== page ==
Banks across the City of London have launched urgent reviews of their security procedures in the wake of the Société Générale scandal.
It is understood that several have contacted the Financial Services Authority (FSA) during the last few days to inform the City regulator of their actions in the midst of growing alarm at the way in which SocGen trader Jérôme Kerviel was able to circumvent internal controls to place multi-billion- euro bets (although in interviews with police he has reportedly claimed that his superiors must have been aware of his activities).
Despite this, the FSA is known to have concerns that some London banks still fail to enforce a demand that traders take at least two consecutive weeks of holiday in a year. This is seen as a key security measure because it means their trading "book" will be taken over by another employee and the timeframe is long enough for any anomalies in their trading positions to be spotted.
The FSA has stopped short of calling for new rules to enforce this requirement, believing that too many regulations could allow banks to adopt a "box ticking approach" that they would be able to use as a shield in the event of a scandal. It prefers a "principles based" approach that requires senior management to be on the ball, and comply with what is seen as best practice.
But the two-week holiday is seen as "best practice" and it is not being adhered to in all cases.
The 31-year-old Mr Ker- viel is also reported to have told police during last week's interviews that: "The simple fact that I did not take any holidays in 2007 should have alerted the management. That is one of the primary rules for the internal controls."
One senior London-based risk manager says he agrees this is a key requirement, adding: "If I were to say it couldn't happen here, well, that's bullshit. You'd like to think it wouldn't – that the culture is strong enough to detect it. But no, you can't say it couldn't happen."
Typically, banks have compliance and risk managers "on the floor" and expect traders to talk to them regularly. These people, however, have a degree of independence from the trading business proper and their reporting lines are different – the former to a bank's compliance department and the latter to more senior risk executives.
The activities of traders are also scrutinised by "external" functions in banks, including human resources, who could enforce the two- week rule. The third line of defence would be internal audit, which could pick up discrepancies.
But the risk manager spoken to by The Independent on Sunday says: "What I would be asking in this case [Mr Kerviel] is what the head of his desk was doing. Ultimately, you can have all the checks and balances you want, but they are there all day and would have been best placed to pick up on anything that went wrong.
"I've seen that he's said people must have known what was going on. Well, he is being advised by his lawyers. But if they didn't know, then they were asleep at the wheel."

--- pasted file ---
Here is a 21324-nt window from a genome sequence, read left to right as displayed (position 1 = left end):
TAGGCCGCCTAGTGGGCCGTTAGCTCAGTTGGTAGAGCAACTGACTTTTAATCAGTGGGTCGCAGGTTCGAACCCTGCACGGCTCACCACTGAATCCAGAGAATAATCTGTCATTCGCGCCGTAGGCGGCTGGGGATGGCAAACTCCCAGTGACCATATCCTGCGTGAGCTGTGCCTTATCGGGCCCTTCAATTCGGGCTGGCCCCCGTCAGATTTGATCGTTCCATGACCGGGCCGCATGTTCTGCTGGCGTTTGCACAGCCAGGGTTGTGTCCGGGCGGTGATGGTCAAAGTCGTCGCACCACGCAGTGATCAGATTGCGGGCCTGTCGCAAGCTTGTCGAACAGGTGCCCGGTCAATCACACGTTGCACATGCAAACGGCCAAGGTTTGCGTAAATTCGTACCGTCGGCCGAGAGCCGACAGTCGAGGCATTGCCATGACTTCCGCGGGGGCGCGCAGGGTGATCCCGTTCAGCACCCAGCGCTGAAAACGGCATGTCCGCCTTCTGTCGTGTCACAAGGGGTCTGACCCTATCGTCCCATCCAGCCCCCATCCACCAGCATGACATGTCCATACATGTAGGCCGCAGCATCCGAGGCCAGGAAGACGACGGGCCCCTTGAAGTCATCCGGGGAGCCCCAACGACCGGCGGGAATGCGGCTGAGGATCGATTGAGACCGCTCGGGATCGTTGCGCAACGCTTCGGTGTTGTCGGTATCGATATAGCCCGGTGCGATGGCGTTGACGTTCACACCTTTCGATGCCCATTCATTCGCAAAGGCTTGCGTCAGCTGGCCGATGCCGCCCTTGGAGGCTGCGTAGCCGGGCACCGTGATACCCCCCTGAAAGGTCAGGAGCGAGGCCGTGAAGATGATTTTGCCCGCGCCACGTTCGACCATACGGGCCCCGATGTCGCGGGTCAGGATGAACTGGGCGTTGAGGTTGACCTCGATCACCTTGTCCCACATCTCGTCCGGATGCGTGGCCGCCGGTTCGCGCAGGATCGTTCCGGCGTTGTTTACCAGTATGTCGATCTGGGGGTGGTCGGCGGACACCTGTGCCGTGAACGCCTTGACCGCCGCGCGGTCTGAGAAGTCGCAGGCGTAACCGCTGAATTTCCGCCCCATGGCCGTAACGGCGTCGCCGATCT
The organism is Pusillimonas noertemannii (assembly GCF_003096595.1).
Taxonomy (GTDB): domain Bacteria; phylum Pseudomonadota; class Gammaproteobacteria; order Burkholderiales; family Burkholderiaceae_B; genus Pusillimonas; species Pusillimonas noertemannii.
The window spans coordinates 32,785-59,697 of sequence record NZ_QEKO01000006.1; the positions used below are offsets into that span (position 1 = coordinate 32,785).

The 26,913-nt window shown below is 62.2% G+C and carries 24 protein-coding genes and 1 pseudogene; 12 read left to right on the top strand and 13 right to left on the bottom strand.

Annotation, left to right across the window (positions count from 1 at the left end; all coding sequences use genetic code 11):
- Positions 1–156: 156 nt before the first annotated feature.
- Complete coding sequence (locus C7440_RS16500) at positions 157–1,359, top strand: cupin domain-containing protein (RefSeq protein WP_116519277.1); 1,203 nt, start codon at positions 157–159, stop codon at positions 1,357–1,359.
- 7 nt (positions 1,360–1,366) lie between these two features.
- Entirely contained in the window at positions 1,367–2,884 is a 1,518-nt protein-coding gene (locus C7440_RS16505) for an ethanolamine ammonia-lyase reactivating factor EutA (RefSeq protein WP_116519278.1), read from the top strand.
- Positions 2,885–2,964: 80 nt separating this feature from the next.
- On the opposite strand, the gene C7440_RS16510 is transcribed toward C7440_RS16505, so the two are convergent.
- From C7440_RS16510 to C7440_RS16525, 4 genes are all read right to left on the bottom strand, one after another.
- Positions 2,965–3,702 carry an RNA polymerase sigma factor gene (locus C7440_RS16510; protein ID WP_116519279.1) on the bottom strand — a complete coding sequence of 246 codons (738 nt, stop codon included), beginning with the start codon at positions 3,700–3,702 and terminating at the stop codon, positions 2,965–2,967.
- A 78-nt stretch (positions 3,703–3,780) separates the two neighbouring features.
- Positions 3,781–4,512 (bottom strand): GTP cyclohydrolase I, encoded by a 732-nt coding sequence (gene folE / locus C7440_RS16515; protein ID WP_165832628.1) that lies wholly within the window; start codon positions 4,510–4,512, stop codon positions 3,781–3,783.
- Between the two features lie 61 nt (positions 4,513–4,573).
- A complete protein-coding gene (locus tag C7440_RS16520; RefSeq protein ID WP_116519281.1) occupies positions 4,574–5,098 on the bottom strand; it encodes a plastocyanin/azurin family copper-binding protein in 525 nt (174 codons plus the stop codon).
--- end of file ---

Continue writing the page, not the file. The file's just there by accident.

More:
The FSA currently expects banks to separate the duties of front-line traders, risk managers and the back-office staff who will be involved in the clearing and settlement of trades. It has no objection to back-office personnel such as Mr Kerviel rising to become traders, but it does insist that security should be strict between departments.
That means measures should be taken to ensure passwords and access to secure systems for the back office, who process trades, are not available to people who move into the front line where the trades are struck. A knowledge of the back office, and access to its systems, could have been vital in helping Mr Kerviel to keep his off-book trades "secret", if indeed they were.
The regulator believes there are three key things banks could do that would minimise the risk of being attacked by a rogue trader (detailed in the box on the right). However, like the risk manager above, senior regulators privately admit that a really determined rogue could still cause chaos from London, just as Mr Kerviel did from Paris.
And with the increasing complexity of derivatives markets, rising volumes and the desire among traders to be seen as "big swinging dicks" who pocket multi -million-euro bonuses for fun, Mr Kerviel is unlikely to be the last to go rogue.
The risk manager says: "Ultimately, it is often about the culture. If you have a culture with a dominant individual in charge, who barks at staff and who people are afraid to take bad news to – well then its much easier for something like this to happen. And a sophisticated and determined individual can always find ways around the rules, particularly if there is collusion with others."
The measures needed to ensure security
The FSA guidelines say that banks should:
t Ensure the clear separation of duties between different parts of its business – such as traders, risk managers and the back office – with separate reporting lines. Staff on the trading desk should not have access to IT and passwords used by the back office.
t Have a system that checks trades entered against confirmation from the external counter party – be it a bank or an exchange. Be aware of trades entered on a provisional basis.
t Ensure that anomalies are identified and followed up, particularly odd looking trades, variations in a trader's usual pattern and breaches of trading limits.